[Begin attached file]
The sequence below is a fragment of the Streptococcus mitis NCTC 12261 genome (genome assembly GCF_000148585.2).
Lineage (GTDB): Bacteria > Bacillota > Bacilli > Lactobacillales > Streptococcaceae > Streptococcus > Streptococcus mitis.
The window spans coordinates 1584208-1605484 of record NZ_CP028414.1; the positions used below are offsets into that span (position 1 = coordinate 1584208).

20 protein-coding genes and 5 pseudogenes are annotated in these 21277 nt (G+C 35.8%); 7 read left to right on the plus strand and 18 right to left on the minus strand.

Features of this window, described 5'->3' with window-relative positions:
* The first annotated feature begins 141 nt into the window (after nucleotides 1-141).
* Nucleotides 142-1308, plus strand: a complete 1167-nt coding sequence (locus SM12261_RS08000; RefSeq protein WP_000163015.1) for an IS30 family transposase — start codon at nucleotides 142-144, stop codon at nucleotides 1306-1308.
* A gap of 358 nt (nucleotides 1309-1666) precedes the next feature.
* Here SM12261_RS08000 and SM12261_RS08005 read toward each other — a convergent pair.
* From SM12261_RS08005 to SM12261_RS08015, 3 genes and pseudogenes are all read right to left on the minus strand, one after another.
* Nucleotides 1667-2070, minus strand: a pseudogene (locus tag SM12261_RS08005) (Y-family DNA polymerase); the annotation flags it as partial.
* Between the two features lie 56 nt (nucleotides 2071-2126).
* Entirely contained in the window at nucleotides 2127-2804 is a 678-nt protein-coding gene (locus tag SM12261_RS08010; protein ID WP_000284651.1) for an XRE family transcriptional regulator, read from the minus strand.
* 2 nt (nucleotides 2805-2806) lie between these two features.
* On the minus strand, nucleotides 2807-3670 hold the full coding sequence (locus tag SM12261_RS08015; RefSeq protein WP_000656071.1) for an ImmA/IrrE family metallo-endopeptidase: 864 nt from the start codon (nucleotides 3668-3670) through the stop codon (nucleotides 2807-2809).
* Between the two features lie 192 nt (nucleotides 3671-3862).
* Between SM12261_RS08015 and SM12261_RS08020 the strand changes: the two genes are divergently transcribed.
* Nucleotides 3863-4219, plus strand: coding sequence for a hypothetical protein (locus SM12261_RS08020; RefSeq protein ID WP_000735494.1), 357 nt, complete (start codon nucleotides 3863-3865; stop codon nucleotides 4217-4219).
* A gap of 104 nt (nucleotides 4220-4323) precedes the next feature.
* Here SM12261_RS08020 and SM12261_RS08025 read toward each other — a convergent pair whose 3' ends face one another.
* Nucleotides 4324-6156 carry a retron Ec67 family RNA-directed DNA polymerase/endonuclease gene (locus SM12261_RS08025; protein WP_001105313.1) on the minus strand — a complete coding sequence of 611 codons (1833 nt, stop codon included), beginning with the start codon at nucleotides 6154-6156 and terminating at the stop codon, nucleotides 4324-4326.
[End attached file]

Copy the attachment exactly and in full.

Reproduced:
The sequence below is a fragment of the Streptococcus mitis NCTC 12261 genome (genome assembly GCF_000148585.2).
Lineage (GTDB): Bacteria > Bacillota > Bacilli > Lactobacillales > Streptococcaceae > Streptococcus > Streptococcus mitis.
The window spans coordinates 1584208-1605484 of record NZ_CP028414.1; the positions used below are offsets into that span (position 1 = coordinate 1584208).

20 protein-coding genes and 5 pseudogenes are annotated in these 21277 nt (G+C 35.8%); 7 read left to right on the plus strand and 18 right to left on the minus strand.

Features of this window, described 5'->3' with window-relative positions:
* The first annotated feature begins 141 nt into the window (after nucleotides 1-141).
* Nucleotides 142-1308, plus strand: a complete 1167-nt coding sequence (locus SM12261_RS08000; RefSeq protein WP_000163015.1) for an IS30 family transposase — start codon at nucleotides 142-144, stop codon at nucleotides 1306-1308.
* A gap of 358 nt (nucleotides 1309-1666) precedes the next feature.
* Here SM12261_RS08000 and SM12261_RS08005 read toward each other — a convergent pair.
* From SM12261_RS08005 to SM12261_RS08015, 3 genes and pseudogenes are all read right to left on the minus strand, one after another.
* Nucleotides 1667-2070, minus strand: a pseudogene (locus tag SM12261_RS08005) (Y-family DNA polymerase); the annotation flags it as partial.
* Between the two features lie 56 nt (nucleotides 2071-2126).
* Entirely contained in the window at nucleotides 2127-2804 is a 678-nt protein-coding gene (locus tag SM12261_RS08010; protein ID WP_000284651.1) for an XRE family transcriptional regulator, read from the minus strand.
* 2 nt (nucleotides 2805-2806) lie between these two features.
* On the minus strand, nucleotides 2807-3670 hold the full coding sequence (locus tag SM12261_RS08015; RefSeq protein WP_000656071.1) for an ImmA/IrrE family metallo-endopeptidase: 864 nt from the start codon (nucleotides 3668-3670) through the stop codon (nucleotides 2807-2809).
* Between the two features lie 192 nt (nucleotides 3671-3862).
* Between SM12261_RS08015 and SM12261_RS08020 the strand changes: the two genes are divergently transcribed.
* Nucleotides 3863-4219, plus strand: coding sequence for a hypothetical protein (locus SM12261_RS08020; RefSeq protein ID WP_000735494.1), 357 nt, complete (start codon nucleotides 3863-3865; stop codon nucleotides 4217-4219).
* A gap of 104 nt (nucleotides 4220-4323) precedes the next feature.
* Here SM12261_RS08020 and SM12261_RS08025 read toward each other — a convergent pair whose 3' ends face one another.
* Nucleotides 4324-6156 carry a retron Ec67 family RNA-directed DNA polymerase/endonuclease gene (locus SM12261_RS08025; protein WP_001105313.1) on the minus strand — a complete coding sequence of 611 codons (1833 nt, stop codon included), beginning with the start codon at nucleotides 6154-6156 and terminating at the stop codon, nucleotides 4324-4326.